The Alberta Election Commissioner has ruled that a Calgary political operative made irregular political contributions to the Jeff Callaway campaign during the United Conservative Party’s (UCP) leadership campaign in 2017. The operative alleges the existence of a plan to commit voter fraud in order to secure the election of Jason Kenney as leader of the UCP.
Hardyal (Happy) Mann does not dispute the commissioner’s finding in relation to irregular donations, but says in a March 24 formal response to the commissioner obtained by CBC News that he “trusted Mr. Jason Kenney, his campaign team, and their judgment” and that he never thought they would “risk breaking any laws.”
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“Mr. Kenney and his associates, who were equal participants, will assume high elected seats in our government,” he wrote. “However, those of us who did the work for them are left with fines, charges and shame. That is not fair.”
The controversy is erupting in the midst of a provincial election, with Albertans set to vote on April 16, and Kenney’s UCP leading by a wide margin in recent polls.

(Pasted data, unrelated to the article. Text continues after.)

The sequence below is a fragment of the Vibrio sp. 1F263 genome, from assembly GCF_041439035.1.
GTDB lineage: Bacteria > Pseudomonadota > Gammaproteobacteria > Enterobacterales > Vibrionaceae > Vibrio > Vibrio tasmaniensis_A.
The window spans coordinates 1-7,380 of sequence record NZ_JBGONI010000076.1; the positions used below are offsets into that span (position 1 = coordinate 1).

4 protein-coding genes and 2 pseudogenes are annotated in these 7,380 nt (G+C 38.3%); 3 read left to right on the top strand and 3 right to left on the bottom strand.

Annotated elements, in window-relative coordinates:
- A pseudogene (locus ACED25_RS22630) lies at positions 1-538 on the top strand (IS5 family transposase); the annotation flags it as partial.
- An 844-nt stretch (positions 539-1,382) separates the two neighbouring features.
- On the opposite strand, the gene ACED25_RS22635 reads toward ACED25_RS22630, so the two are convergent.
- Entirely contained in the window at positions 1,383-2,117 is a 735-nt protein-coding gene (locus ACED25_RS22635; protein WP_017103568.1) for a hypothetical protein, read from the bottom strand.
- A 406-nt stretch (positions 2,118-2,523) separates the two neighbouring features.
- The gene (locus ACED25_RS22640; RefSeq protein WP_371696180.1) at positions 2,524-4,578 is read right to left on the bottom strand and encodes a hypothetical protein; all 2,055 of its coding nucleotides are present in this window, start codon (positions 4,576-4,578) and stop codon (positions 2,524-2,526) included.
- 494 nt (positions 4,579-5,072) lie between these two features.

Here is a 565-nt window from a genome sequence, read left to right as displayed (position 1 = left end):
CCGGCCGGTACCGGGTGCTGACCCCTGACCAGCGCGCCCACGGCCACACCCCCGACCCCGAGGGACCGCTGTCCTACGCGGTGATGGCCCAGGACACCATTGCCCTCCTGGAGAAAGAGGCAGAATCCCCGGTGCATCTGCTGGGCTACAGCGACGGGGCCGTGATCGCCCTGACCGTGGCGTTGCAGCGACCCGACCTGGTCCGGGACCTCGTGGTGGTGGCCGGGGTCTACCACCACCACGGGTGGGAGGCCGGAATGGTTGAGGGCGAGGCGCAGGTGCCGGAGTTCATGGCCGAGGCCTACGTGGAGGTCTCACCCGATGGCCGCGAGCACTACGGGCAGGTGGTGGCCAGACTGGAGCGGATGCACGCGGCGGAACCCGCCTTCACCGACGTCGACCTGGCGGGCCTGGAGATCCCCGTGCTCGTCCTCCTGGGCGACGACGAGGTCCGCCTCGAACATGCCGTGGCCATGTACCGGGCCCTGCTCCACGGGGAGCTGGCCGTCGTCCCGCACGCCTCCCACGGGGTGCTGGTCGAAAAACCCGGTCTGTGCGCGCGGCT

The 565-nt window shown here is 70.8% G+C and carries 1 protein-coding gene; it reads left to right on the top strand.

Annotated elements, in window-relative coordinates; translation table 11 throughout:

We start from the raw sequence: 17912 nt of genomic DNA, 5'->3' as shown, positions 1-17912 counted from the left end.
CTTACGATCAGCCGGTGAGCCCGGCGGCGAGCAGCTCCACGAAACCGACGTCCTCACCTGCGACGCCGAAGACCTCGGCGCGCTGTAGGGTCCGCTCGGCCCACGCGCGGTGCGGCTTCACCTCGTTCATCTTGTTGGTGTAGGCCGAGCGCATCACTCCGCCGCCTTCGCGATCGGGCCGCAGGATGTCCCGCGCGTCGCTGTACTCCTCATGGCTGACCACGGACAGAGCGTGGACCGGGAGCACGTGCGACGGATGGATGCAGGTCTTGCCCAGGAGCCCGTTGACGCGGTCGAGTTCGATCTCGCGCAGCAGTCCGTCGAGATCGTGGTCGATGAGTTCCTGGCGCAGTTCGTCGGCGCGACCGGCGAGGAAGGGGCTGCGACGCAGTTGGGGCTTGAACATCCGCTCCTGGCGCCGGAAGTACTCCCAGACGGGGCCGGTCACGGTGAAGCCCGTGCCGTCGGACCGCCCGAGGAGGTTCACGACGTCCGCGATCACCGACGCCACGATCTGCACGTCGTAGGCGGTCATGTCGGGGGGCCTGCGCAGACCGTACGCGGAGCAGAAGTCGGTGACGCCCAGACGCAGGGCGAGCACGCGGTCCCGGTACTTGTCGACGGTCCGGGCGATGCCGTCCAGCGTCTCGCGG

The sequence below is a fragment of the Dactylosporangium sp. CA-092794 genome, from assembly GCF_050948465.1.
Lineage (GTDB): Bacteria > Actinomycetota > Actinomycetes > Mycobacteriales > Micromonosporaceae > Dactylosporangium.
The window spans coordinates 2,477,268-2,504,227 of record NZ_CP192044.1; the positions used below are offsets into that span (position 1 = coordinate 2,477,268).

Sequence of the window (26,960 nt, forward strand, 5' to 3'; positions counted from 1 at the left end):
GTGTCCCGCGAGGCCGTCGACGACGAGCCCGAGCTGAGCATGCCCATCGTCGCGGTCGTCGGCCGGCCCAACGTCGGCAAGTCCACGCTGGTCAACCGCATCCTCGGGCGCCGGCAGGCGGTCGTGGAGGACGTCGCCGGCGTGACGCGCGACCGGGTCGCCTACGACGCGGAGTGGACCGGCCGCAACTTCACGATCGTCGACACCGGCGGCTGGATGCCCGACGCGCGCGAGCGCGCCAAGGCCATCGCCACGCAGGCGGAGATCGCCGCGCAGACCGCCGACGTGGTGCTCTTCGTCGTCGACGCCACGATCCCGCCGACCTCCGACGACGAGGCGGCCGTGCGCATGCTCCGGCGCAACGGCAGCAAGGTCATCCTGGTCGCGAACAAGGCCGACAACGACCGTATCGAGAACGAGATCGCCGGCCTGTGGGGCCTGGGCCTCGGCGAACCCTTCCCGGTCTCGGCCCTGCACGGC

A letter sent to Mann outlining the findings of commissioner Lorne Gibson’s investigation says Mann, a power broker in Calgary’s Indo-Canadian community, admitted to being at a breakfast meeting with Kenney in June 2017 where the future party leader promised support for Mann’s “own political goals” if Mann joined the Kenney team.
It was an offer he accepted.
The commissioner’s letter goes on to say Mann admitted to being at a July 2017 meeting attended by Kenney and others tied to the campaign.
The document says Mann told the commissioner that both “the finances for Jeff Callaway’s campaign and voter fraud were identified as tactics that would be employed.”
Irregular contributions to Callaway campaign
The election commissioner found Mann contributed a total of $9,000 to the Callaway campaign that was not his own, agreeing to attach names to contribution forms that had pre-filled amounts of $3,000 for himself and two others.
Alberta election rules prevent someone from donating money that is not their own.
The commissioner said Mann admitted the funds were not his and that none of the money had moved through his accounts, “reluctantly” providing bank statements and documentation as proof.
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Mann stressed in his response to the commissioner that neither he nor any of the people tied to him were given money to donate to the Callaway campaign. He simply consented to their names being used on the donation forms.
“These transactions were handled only by the select group of people who originally organized the kamikaze campaign and were responsible for handling the financing,” he wrote.